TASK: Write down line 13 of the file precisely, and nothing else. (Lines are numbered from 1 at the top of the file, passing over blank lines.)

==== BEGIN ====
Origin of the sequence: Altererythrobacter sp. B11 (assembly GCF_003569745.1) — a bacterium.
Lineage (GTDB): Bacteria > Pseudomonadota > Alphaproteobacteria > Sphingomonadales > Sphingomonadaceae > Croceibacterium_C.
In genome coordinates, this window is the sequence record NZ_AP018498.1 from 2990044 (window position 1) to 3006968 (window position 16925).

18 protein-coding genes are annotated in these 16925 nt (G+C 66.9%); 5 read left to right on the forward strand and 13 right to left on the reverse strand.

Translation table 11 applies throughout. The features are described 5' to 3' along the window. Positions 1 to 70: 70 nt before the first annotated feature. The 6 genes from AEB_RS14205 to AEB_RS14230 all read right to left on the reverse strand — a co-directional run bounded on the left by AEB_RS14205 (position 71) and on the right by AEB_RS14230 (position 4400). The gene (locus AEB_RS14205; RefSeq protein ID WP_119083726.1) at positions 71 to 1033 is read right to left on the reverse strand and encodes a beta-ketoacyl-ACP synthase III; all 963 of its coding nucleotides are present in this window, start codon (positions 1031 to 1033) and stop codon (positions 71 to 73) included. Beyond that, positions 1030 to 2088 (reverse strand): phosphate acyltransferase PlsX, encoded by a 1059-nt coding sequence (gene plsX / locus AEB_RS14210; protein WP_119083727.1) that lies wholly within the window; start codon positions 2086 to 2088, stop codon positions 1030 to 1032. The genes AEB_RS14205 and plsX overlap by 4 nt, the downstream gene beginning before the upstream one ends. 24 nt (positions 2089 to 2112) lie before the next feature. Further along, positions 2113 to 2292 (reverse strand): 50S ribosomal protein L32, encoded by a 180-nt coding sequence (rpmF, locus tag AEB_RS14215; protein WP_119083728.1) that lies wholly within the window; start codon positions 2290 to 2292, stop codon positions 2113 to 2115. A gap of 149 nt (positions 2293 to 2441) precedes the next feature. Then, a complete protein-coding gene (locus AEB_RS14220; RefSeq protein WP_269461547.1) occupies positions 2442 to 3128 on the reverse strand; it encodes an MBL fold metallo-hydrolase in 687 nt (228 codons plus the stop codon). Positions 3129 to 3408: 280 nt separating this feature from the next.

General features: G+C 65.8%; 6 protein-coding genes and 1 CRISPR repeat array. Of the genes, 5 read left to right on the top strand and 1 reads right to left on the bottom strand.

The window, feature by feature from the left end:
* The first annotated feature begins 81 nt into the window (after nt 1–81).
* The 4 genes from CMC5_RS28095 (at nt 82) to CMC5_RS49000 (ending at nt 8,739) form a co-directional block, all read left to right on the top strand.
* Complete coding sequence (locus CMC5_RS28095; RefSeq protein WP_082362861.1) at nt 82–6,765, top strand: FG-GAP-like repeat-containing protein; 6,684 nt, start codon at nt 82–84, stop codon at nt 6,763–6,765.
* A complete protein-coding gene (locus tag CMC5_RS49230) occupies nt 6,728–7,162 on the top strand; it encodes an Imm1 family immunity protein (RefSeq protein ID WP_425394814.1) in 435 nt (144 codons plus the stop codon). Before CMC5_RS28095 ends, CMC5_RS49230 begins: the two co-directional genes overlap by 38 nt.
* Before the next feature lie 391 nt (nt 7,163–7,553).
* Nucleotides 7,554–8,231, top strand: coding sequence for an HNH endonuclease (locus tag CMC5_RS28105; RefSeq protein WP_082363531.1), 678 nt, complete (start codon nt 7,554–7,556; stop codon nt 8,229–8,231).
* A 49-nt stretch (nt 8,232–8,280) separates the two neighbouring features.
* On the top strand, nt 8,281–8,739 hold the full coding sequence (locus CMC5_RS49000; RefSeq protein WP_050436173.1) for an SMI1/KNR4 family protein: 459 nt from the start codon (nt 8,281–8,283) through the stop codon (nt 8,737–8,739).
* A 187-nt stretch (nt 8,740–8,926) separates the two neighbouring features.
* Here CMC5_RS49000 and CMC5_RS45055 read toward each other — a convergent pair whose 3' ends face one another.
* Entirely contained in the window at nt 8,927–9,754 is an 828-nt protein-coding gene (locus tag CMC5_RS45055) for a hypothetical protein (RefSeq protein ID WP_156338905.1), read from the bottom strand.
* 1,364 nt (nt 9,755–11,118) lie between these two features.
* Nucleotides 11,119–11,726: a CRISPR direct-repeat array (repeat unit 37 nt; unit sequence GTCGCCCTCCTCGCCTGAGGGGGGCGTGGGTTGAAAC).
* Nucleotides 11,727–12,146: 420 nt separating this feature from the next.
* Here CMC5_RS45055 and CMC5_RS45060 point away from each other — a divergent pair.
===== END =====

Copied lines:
* Nucleotides 7,554–8,231, top strand: coding sequence for an HNH endonuclease (locus tag CMC5_RS28105; RefSeq protein WP_082363531.1), 678 nt, complete (start codon nt 7,554–7,556; stop codon nt 8,229–8,231).